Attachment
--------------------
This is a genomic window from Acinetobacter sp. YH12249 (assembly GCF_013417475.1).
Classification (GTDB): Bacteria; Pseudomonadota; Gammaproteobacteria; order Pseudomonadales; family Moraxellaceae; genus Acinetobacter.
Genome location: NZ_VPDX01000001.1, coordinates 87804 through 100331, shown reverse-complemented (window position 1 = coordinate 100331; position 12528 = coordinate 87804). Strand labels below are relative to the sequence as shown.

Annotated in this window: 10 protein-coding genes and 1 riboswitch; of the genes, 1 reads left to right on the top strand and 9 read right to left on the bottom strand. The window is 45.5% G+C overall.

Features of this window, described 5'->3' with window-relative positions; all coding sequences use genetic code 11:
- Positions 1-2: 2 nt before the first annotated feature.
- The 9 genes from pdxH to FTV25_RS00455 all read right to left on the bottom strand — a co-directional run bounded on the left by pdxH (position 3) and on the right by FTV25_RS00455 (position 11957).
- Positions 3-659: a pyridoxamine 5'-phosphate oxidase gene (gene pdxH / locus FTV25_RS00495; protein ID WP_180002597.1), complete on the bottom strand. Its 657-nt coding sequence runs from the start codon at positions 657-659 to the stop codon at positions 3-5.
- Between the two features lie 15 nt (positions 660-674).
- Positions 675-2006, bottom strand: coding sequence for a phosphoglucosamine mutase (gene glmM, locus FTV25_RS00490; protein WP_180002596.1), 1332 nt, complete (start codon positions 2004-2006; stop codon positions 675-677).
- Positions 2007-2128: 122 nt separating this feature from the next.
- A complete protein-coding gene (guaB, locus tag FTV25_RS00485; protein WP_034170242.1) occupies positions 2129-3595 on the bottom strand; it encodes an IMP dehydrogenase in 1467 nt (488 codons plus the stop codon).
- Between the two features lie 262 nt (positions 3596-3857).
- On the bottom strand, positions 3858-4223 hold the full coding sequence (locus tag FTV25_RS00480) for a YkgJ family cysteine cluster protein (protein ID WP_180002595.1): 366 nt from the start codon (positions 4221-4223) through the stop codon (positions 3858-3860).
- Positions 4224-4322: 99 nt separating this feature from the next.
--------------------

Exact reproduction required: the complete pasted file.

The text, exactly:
This is a genomic window from Acinetobacter sp. YH12249 (assembly GCF_013417475.1).
Classification (GTDB): Bacteria; Pseudomonadota; Gammaproteobacteria; order Pseudomonadales; family Moraxellaceae; genus Acinetobacter.
Genome location: NZ_VPDX01000001.1, coordinates 87804 through 100331, shown reverse-complemented (window position 1 = coordinate 100331; position 12528 = coordinate 87804). Strand labels below are relative to the sequence as shown.

Annotated in this window: 10 protein-coding genes and 1 riboswitch; of the genes, 1 reads left to right on the top strand and 9 read right to left on the bottom strand. The window is 45.5% G+C overall.

Features of this window, described 5'->3' with window-relative positions; all coding sequences use genetic code 11:
- Positions 1-2: 2 nt before the first annotated feature.
- The 9 genes from pdxH to FTV25_RS00455 all read right to left on the bottom strand — a co-directional run bounded on the left by pdxH (position 3) and on the right by FTV25_RS00455 (position 11957).
- Positions 3-659: a pyridoxamine 5'-phosphate oxidase gene (gene pdxH / locus FTV25_RS00495; protein ID WP_180002597.1), complete on the bottom strand. Its 657-nt coding sequence runs from the start codon at positions 657-659 to the stop codon at positions 3-5.
- Between the two features lie 15 nt (positions 660-674).
- Positions 675-2006, bottom strand: coding sequence for a phosphoglucosamine mutase (gene glmM, locus FTV25_RS00490; protein WP_180002596.1), 1332 nt, complete (start codon positions 2004-2006; stop codon positions 675-677).
- Positions 2007-2128: 122 nt separating this feature from the next.
- A complete protein-coding gene (guaB, locus tag FTV25_RS00485; protein WP_034170242.1) occupies positions 2129-3595 on the bottom strand; it encodes an IMP dehydrogenase in 1467 nt (488 codons plus the stop codon).
- Between the two features lie 262 nt (positions 3596-3857).
- On the bottom strand, positions 3858-4223 hold the full coding sequence (locus tag FTV25_RS00480) for a YkgJ family cysteine cluster protein (protein ID WP_180002595.1): 366 nt from the start codon (positions 4221-4223) through the stop codon (positions 3858-3860).
- Positions 4224-4322: 99 nt separating this feature from the next.